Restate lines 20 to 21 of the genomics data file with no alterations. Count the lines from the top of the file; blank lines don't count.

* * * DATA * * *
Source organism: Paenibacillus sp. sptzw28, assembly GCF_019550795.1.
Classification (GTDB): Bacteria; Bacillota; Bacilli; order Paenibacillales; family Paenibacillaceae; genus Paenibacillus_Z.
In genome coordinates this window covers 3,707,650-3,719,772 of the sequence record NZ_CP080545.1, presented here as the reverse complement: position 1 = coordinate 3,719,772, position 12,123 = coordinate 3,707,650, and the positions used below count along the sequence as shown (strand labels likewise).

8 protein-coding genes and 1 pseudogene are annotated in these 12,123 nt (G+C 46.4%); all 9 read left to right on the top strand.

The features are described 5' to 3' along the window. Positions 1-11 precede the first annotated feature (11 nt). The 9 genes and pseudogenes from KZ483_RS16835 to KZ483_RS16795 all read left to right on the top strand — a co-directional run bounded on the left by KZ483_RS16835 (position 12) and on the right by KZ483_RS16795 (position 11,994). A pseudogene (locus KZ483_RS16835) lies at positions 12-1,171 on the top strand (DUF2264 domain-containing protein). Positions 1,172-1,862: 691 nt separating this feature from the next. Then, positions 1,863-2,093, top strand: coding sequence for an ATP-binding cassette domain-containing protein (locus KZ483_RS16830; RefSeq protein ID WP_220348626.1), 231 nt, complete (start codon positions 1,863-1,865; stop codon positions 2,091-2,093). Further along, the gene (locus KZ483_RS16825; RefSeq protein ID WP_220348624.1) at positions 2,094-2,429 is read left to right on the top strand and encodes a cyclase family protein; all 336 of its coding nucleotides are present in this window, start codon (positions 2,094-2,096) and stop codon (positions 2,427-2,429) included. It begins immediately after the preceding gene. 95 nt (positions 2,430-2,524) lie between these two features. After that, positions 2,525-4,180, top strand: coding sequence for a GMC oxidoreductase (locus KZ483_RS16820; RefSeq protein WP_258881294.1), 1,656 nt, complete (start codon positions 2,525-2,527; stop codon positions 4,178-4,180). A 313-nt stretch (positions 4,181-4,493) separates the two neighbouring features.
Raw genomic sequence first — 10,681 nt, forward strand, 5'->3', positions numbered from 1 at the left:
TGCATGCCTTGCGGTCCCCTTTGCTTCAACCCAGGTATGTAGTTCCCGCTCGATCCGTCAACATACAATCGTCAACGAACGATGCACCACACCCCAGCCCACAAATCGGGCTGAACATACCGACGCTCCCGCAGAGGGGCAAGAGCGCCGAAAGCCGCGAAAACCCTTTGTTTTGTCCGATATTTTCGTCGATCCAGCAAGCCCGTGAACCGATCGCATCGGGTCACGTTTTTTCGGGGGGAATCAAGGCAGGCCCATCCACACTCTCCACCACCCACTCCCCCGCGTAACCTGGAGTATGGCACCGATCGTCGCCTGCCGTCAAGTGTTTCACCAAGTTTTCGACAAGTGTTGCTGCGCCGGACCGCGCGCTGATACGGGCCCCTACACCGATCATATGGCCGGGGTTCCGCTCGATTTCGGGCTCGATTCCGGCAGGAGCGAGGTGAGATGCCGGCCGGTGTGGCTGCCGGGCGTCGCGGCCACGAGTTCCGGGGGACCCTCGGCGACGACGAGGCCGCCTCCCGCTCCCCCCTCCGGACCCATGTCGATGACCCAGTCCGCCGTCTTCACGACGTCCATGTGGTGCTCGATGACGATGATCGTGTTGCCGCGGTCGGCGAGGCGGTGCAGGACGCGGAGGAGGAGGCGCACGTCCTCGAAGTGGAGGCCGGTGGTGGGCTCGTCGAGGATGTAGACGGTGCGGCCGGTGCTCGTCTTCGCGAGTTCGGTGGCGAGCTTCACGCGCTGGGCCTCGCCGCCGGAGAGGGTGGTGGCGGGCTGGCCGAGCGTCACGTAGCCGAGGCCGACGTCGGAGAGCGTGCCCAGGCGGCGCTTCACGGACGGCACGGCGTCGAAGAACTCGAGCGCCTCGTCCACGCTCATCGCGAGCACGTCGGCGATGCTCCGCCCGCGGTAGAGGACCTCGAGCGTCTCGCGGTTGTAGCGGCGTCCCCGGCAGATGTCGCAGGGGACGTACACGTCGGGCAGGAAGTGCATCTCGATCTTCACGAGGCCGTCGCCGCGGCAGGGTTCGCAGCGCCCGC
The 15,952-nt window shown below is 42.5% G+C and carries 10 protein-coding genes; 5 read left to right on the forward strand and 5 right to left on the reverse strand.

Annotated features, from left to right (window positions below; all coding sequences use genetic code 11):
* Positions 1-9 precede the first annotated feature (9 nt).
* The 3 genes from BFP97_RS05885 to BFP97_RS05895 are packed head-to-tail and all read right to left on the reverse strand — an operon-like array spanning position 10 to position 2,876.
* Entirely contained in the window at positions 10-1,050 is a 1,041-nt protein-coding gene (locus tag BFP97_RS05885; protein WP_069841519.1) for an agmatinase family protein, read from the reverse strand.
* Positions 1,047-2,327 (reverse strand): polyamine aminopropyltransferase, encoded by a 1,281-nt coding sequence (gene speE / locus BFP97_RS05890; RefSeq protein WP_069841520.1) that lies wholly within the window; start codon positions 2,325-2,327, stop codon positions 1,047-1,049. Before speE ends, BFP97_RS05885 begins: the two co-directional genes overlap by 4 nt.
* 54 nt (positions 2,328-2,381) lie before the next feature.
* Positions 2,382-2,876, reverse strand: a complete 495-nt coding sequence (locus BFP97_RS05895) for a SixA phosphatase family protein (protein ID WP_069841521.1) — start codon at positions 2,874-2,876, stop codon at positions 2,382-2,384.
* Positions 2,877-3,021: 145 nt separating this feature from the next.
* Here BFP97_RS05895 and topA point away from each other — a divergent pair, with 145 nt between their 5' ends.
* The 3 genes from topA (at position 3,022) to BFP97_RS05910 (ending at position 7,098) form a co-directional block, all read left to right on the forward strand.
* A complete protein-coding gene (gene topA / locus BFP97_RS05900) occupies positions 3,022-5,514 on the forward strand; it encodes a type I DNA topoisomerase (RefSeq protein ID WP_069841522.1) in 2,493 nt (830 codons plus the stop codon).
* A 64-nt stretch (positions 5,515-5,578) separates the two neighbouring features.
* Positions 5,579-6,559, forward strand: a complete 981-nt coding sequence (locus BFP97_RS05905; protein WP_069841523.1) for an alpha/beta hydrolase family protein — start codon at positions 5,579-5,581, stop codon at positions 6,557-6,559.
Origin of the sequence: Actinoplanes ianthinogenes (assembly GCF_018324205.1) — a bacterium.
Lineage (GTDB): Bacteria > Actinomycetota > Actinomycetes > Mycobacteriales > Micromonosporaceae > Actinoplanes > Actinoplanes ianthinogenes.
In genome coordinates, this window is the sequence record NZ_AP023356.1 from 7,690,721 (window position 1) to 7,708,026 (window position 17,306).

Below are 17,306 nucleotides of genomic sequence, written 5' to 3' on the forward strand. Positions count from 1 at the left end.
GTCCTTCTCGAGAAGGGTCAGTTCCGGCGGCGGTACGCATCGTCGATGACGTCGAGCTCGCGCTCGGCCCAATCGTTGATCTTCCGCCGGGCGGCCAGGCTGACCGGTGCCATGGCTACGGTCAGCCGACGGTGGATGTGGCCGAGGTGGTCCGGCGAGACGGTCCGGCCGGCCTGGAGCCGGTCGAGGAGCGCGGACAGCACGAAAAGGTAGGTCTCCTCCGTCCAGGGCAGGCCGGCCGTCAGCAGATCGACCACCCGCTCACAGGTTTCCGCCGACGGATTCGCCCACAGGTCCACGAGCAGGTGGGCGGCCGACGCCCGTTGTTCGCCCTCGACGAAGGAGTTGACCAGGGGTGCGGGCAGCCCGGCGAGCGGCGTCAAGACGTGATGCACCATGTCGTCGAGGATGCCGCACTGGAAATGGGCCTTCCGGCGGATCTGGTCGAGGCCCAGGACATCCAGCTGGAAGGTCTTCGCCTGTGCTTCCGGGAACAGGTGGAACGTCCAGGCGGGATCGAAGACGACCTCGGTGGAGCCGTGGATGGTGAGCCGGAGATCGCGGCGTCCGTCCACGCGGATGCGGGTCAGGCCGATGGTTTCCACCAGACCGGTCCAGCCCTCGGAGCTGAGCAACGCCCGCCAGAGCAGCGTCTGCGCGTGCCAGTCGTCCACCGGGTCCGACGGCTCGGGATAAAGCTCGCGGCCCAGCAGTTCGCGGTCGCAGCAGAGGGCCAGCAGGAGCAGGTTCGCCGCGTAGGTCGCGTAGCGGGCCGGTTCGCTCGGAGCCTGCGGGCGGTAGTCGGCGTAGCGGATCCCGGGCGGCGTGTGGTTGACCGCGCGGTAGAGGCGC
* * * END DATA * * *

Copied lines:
* A 64-nt stretch (positions 5,515-5,578) separates the two neighbouring features.
* Positions 5,579-6,559, forward strand: a complete 981-nt coding sequence (locus BFP97_RS05905; protein WP_069841523.1) for an alpha/beta hydrolase family protein — start codon at positions 5,579-5,581, stop codon at positions 6,557-6,559.